Another man died … yesterday at peace.
Not the nameless soldier who died unknown.
Far from that, far from that in his release.
Time now that this rock becomes a corner stone;
an anchored turning-point that conquers doubt.
Time now that this voice, with its mellow twist,
is so preserved as a whispering shout
that resonates upon a rising fist:
What one man can endure … so can it be.
What one man can forgive … so too can we.
What one man encouraged … so can it be.
What one man imagined … so too can we.
. Now the corner stone … the rock of ages,
. Nelson Mandela … strong and courageous.
To the reader: Many things to many people; always an activist. Throughout Nelson Mandela’s long life he was a motivating energy; a source of inspiration to those who wanted to realise a dream. Being the personification of ‘we shall overcome’ meant his impact on social-order was breathtaking. His demanding relationship with illegitimate authorities and corrupt systems provides the key to his strength of character which ever sought the dignity of freedom and justice for all.
To the poet: One of a few biographical sonnets written around this time. Mostly, a singular contrast to the previous sonnet honouring the unknown soldier as a collective metaphor. The finished product bears the hallmarks of a frustrating editing process that almost worked; not completely convincing in the end. There are elements that I like: “the mellow twist … upon a rising fist” suggests a gentle strength without reference to aggression or untrammelled anger.
What we know of air is a Priestley sum;
makes an experimental masterpiece.
Through simple observation so we come
to learn from nature; wonders shall not cease:
that air might be exhausted then restored;
made stale and then repaired; broken then fixed.
Such are the problems science has explored,
mulled over, pondered on, and stood betwixt.
How so that the planet breathes, breath for breath,
exchanging one gas for another’s use?
How so that nature freshens the smell of death,
converts putrid soup into perfumed juice?
. Through unity all things are so divined.
. Make nothing separate as should be combined.
To the reader: Throughout life, Joseph Priestly (1733-1804) travelled an awkward, and often uncomfortable, path of self-discovery. A precocious child who absorbed knowledge with sponge-like thirst. A dissenting adult who, through deep faith, sought to unify humanity’s purposeful existence. A revered polymath constricted by dogma and intolerance; a disgruntled citizen. In sum, a brave soul who introduced the world to the deity of science and rational belief.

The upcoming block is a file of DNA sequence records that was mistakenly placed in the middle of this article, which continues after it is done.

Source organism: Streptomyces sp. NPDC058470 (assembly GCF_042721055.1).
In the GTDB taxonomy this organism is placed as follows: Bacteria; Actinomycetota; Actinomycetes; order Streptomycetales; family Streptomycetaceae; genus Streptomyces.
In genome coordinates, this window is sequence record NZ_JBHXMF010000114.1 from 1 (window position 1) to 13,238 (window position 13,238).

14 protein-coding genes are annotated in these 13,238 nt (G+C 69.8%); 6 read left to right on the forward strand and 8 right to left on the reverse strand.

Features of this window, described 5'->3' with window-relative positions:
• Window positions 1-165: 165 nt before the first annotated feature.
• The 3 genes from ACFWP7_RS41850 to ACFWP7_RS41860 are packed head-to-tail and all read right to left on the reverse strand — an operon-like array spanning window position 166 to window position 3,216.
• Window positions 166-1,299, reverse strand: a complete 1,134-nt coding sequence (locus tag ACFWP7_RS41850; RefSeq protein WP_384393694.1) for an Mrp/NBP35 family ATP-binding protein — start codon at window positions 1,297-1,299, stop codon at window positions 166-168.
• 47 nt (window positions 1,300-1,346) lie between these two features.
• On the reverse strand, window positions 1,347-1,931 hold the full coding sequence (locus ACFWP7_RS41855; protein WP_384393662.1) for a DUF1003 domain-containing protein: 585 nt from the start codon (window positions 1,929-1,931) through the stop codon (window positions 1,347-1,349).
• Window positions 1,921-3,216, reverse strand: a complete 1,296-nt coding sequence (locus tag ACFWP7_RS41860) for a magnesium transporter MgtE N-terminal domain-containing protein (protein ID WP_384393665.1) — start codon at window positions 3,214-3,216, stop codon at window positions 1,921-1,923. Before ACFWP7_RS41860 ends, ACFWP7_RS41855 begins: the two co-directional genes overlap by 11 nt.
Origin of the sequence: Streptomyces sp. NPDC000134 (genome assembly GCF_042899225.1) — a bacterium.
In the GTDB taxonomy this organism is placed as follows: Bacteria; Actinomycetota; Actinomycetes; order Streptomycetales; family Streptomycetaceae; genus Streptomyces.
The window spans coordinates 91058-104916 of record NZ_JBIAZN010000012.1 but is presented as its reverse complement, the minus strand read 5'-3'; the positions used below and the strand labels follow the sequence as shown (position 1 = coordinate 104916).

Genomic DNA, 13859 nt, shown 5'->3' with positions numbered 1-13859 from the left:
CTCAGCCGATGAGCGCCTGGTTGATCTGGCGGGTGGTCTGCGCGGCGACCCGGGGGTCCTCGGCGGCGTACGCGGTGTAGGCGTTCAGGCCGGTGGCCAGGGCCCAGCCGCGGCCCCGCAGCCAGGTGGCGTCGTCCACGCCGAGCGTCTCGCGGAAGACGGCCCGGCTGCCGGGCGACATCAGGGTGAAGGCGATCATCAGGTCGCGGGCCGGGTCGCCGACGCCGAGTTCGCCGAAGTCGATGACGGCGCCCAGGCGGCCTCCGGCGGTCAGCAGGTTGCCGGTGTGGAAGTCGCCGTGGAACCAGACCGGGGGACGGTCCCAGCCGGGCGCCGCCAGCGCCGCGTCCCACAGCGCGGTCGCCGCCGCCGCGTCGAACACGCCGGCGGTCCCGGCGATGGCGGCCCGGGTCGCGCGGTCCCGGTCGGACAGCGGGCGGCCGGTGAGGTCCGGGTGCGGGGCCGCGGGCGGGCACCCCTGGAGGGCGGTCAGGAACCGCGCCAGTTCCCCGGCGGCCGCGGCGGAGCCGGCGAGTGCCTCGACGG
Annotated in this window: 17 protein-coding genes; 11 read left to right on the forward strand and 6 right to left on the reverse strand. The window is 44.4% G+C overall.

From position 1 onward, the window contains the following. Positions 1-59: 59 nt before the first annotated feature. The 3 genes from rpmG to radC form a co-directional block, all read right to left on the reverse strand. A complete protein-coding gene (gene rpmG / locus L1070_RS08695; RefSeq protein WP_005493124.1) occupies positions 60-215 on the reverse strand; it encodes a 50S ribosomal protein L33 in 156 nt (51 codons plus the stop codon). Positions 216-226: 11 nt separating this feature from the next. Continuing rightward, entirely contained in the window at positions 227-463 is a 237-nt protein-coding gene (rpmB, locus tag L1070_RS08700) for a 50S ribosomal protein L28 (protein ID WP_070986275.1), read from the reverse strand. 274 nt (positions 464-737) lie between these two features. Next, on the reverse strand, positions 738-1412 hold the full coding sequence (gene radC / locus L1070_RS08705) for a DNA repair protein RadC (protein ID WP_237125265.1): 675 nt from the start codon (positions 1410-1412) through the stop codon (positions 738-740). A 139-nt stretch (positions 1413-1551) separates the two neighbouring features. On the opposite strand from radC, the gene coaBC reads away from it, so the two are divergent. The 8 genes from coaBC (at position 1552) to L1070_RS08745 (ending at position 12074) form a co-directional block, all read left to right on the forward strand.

To the poet: Joseph Priestly was a great writer; a highly respected grammarian, alas it seems not a poet. My exposure to his masterful prosaic-skill was through his writing on the investigation of air; this kid knew how to write-up an experiment. The narrative style is intoxicating; refined and rugged… phlogisticated. The scientific brain exposed for his peers to pursue; and for all else to admire. Surely another canditate for membership of ‘The Science Class You Wish You Had…‘
To this point, there’s a statement of intent:
the sending of a message; the promise
to commit; it’s this sets the precedent,
this then becomes the line of sight, from this
all else is judged upon delivery.
Against what’s known, what’s been, new things are judged:
held account; tested for transparency;
valued for clarity … dismissed if smudged.
The purity of truth is honesty:
revered as the path to enlightenment;
it’s the well-spring of possibility;
a straight approach without impedement.
. For those who are driven by conviction,
. be not distracted by contradiction.
To the reader: Up to a point, most of us can hold opposing points of view without losing face or sleep. The internal debate over right and wrong, good and bad is instructive. Occasionally, gaps widen and curious differences become stark and polarised. Through choice, we abandon one idea for another and our personal conflict is resolved. Through good government, mature societies can do the same: we live with contradiction but not hipocracy.
To the poet: “Is the line concise on contradiction?” Unpacking, then reassembling a ten-syllable sequence created for poetic effect is a bit of a stretch; for reader and poet. On the way to a logical conclusion there are many distracting alternatives; rhyme being the most significant. As one rhyme demands another the margin of error widens and the meaningful target becomes less and less a possibility. You can feel it happening… but like bike and tree there’s a fatal attraction to disaster!